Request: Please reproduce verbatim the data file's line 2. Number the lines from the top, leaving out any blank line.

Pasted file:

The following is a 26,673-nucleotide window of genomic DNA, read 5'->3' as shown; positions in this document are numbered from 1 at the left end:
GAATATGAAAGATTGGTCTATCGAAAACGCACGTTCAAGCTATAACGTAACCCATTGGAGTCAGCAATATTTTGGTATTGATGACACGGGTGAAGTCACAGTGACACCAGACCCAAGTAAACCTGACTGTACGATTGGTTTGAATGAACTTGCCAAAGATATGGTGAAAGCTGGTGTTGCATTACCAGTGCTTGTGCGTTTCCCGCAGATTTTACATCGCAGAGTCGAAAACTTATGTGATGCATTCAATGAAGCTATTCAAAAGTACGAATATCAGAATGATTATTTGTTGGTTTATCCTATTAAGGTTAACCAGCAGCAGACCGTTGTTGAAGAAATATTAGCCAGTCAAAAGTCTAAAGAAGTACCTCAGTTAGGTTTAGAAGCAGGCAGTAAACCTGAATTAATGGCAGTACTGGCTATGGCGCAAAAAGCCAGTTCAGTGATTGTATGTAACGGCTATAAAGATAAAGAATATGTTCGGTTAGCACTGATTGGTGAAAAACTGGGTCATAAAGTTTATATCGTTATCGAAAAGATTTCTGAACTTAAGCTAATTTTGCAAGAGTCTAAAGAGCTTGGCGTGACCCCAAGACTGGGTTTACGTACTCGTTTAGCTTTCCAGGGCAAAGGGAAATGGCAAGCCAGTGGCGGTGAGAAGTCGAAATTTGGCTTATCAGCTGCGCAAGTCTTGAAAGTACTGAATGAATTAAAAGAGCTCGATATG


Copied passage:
GAATATGAAAGATTGGTCTATCGAAAACGCACGTTCAAGCTATAACGTAACCCATTGGAGTCAGCAATATTTTGGTATTGATGACACGGGTGAAGTCACAGTGACACCAGACCCAAGTAAACCTGACTGTACGATTGGTTTGAATGAACTTGCCAAAGATATGGTGAAAGCTGGTGTTGCATTACCAGTGCTTGTGCGTTTCCCGCAGATTTTACATCGCAGAGTCGAAAACTTATGTGATGCATTCAATGAAGCTATTCAAAAGTACGAATATCAGAATGATTATTTGTTGGTTTATCCTATTAAGGTTAACCAGCAGCAGACCGTTGTTGAAGAAATATTAGCCAGTCAAAAGTCTAAAGAAGTACCTCAGTTAGGTTTAGAAGCAGGCAGTAAACCTGAATTAATGGCAGTACTGGCTATGGCGCAAAAAGCCAGTTCAGTGATTGTATGTAACGGCTATAAAGATAAAGAATATGTTCGGTTAGCACTGATTGGTGAAAAACTGGGTCATAAAGTTTATATCGTTATCGAAAAGATTTCTGAACTTAAGCTAATTTTGCAAGAGTCTAAAGAGCTTGGCGTGACCCCAAGACTGGGTTTACGTACTCGTTTAGCTTTCCAGGGCAAAGGGAAATGGCAAGCCAGTGGCGGTGAGAAGTCGAAATTTGGCTTATCAGCTGCGCAAGTCTTGAAAGTACTGAATGAATTAAAAGAGCTCGATATG